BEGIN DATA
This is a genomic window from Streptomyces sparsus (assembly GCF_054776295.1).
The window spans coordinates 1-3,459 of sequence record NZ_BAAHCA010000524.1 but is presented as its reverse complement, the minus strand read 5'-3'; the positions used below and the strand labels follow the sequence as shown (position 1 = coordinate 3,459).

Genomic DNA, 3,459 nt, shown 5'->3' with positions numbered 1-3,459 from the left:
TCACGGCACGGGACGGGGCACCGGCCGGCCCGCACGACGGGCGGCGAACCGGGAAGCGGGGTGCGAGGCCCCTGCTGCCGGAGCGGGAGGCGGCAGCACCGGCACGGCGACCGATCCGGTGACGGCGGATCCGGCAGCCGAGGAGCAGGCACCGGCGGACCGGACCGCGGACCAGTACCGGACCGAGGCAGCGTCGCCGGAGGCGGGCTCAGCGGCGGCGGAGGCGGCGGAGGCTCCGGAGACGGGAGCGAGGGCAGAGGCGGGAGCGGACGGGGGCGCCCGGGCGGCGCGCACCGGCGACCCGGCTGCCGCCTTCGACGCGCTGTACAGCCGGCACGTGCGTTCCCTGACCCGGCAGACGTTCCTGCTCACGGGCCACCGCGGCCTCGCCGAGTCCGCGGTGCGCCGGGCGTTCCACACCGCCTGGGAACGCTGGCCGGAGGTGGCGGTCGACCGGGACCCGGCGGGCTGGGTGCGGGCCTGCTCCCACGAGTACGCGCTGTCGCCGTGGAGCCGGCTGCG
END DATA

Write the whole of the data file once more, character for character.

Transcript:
This is a genomic window from Streptomyces sparsus (assembly GCF_054776295.1).
The window spans coordinates 1-3,459 of sequence record NZ_BAAHCA010000524.1 but is presented as its reverse complement, the minus strand read 5'-3'; the positions used below and the strand labels follow the sequence as shown (position 1 = coordinate 3,459).

Genomic DNA, 3,459 nt, shown 5'->3' with positions numbered 1-3,459 from the left:
TCACGGCACGGGACGGGGCACCGGCCGGCCCGCACGACGGGCGGCGAACCGGGAAGCGGGGTGCGAGGCCCCTGCTGCCGGAGCGGGAGGCGGCAGCACCGGCACGGCGACCGATCCGGTGACGGCGGATCCGGCAGCCGAGGAGCAGGCACCGGCGGACCGGACCGCGGACCAGTACCGGACCGAGGCAGCGTCGCCGGAGGCGGGCTCAGCGGCGGCGGAGGCGGCGGAGGCTCCGGAGACGGGAGCGAGGGCAGAGGCGGGAGCGGACGGGGGCGCCCGGGCGGCGCGCACCGGCGACCCGGCTGCCGCCTTCGACGCGCTGTACAGCCGGCACGTGCGTTCCCTGACCCGGCAGACGTTCCTGCTCACGGGCCACCGCGGCCTCGCCGAGTCCGCGGTGCGCCGGGCGTTCCACACCGCCTGGGAACGCTGGCCGGAGGTGGCGGTCGACCGGGACCCGGCGGGCTGGGTGCGGGCCTGCTCCCACGAGTACGCGCTGTCGCCGTGGAGCCGGCTGCG